Neurocritical Care

, Volume 24, Issue 3, pp 404–412 | Cite as

Impact of Perihemorrhagic Edema on Short-Term Outcome After Intracerebral Hemorrhage

  • Bastian Volbers
  • Wolfgang Willfarth
  • Joji B. Kuramatsu
  • Tobias Struffert
  • Arnd Dörfler
  • Hagen B. Huttner
  • Stefan Schwab
  • Dimitre Staykov
Original Article



Intracerebral hemorrhage (ICH) is a devastating disease with ICH volume being the main predictor of poor outcome. The prognostic role of perihemorrhagic edema (PHE) is still unclear; however, available data are mainly derived from analyses during the first days after symptom onset. As PHE growth may continue up to 14 days after ICH, we evaluated PHE over a longer period of time and investigated its impact on short-term clinical outcome.


In this monocentric retrospective cohort study, patients with spontaneous supratentorial ICH were identified from our institutional data base. Different time points of CT scans were merged to time clusters for better comparison (day 1, 2–3, 4–6, 7–9, 10–12). Absolute volumes of ICH and PHE were obtained using a validated semiautomatic volumetric algorithm. Clinical outcome at discharge was assessed using the modified Rankin Scale (0–3 = favorable, 4–6 = poor).


220 patients (83 with favorable, 137 with poor outcome) were included in the final analysis. Mean ICH volume on admission was 22.8 [standard deviation (SD) 24.6] cm3. Mean absolute PHE volume on admission was 22.5 (SD 20.8) cm3 and increased to a mean peak volume of 38.1 (SD 31.4) cm3 during 6.7 (SD 4.1) days on average. Besides GCS on admission, functional status before ICH, peak hematoma volume, lobar localization and fever burden, and high peak PHE volume predicted poor outcome at discharge [OR 0.977 (95 % CI 0.957–0.998)] in the multivariable analysis.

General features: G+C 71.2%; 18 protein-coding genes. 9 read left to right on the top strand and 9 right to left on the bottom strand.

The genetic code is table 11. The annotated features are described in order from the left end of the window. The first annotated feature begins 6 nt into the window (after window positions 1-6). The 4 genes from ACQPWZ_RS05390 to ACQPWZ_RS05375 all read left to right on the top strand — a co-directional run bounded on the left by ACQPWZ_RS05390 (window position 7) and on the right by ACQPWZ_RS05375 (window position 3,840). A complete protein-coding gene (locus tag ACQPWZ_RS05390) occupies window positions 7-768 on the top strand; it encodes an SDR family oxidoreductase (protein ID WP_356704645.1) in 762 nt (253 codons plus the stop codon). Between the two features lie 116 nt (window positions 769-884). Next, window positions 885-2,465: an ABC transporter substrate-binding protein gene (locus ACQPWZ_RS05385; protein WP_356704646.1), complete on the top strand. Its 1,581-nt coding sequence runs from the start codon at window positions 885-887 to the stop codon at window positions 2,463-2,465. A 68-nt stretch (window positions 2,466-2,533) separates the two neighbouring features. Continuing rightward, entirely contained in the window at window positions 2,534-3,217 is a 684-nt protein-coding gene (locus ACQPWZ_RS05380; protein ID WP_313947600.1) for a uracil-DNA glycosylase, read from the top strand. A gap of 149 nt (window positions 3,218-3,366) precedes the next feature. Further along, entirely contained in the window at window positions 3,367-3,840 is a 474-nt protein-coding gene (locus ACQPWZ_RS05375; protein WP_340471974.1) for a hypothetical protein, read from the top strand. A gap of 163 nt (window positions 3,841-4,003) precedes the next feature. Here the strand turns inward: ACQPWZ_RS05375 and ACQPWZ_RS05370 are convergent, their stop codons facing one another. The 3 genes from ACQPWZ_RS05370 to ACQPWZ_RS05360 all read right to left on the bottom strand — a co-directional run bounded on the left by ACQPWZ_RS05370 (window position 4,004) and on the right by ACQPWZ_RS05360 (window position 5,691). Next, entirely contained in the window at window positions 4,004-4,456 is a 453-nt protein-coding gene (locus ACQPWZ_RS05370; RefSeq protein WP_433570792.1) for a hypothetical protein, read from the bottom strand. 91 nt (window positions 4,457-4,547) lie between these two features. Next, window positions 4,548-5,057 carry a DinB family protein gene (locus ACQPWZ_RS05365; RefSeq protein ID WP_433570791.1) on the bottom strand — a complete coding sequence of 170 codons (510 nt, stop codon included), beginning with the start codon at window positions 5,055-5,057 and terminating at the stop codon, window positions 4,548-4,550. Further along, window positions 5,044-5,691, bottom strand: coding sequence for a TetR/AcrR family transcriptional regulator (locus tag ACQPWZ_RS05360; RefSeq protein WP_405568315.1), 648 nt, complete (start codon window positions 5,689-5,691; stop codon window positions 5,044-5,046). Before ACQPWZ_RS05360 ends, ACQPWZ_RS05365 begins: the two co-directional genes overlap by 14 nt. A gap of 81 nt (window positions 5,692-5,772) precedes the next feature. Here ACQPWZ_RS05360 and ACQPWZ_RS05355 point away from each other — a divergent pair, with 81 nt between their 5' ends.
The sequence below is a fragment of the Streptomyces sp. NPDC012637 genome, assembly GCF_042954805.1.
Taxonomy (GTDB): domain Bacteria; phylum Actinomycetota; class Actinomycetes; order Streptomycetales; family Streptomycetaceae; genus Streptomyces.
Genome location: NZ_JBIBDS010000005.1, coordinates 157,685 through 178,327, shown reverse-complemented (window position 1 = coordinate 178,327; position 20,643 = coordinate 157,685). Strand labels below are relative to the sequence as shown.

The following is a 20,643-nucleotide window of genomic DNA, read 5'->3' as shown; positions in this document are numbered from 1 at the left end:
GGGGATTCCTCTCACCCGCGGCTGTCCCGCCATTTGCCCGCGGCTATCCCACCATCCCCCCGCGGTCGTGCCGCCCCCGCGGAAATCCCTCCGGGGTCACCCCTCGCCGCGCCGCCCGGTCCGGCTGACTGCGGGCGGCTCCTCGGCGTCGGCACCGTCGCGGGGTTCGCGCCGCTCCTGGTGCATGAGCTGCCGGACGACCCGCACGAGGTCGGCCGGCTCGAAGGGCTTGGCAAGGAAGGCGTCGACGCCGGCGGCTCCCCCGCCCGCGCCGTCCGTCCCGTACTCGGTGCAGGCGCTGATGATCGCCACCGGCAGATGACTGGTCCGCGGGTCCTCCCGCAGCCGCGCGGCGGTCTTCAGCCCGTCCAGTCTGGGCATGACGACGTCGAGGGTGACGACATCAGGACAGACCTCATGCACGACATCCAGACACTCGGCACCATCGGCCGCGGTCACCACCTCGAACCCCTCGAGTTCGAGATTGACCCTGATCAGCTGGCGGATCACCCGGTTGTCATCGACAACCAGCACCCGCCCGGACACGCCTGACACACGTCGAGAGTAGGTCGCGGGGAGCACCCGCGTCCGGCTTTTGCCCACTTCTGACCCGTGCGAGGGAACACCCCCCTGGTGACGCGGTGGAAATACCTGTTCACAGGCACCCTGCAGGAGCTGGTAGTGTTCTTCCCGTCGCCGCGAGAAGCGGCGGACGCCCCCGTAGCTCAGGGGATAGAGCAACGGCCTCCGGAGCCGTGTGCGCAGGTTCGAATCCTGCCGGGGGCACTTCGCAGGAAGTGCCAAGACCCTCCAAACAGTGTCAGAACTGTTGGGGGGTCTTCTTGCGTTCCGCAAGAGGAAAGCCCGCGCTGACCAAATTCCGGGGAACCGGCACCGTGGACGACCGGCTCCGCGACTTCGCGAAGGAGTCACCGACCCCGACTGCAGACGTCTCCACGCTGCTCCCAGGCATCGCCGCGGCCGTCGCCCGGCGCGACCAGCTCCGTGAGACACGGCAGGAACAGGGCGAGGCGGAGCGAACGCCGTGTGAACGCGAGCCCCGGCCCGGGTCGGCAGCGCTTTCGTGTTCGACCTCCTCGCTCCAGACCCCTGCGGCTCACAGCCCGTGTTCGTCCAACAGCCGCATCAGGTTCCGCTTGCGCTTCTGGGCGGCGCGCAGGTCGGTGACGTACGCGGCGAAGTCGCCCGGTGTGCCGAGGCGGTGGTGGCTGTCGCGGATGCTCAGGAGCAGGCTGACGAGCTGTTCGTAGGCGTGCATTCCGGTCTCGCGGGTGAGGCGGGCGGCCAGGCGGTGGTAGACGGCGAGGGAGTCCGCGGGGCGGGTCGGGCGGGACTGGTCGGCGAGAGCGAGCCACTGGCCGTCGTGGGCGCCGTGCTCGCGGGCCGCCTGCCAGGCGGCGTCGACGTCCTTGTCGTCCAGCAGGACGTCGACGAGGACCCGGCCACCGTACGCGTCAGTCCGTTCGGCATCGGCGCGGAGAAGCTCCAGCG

PHE may have a negative impact on short-term functional outcome after ICH and therefore represent a possible treatment target.


Intracerebral hemorrhage Computed tomography Perihemorrhagic edema Outcome Clinical neurology 


Compliance with Ethical Standards

Conflicts of interest

The authors declare that they have no conflict of interest.

Supplementary material

12028_2015_185_MOESM1_ESM.docx (29 kb)
Supplementary material 1 (DOCX 30 kb)


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Copyright information

© Springer Science+Business Media New York 2015

Authors and Affiliations

  1. 1.Department of NeurologyUniversity of Erlangen-NurembergErlangenGermany
  2. 2.Department of NeuroradiologyUniversity of Erlangen-NurembergErlangenGermany
  3. 3.Department of NeurologyHospital of the Brothers of St. JohnEisenstadtAustria

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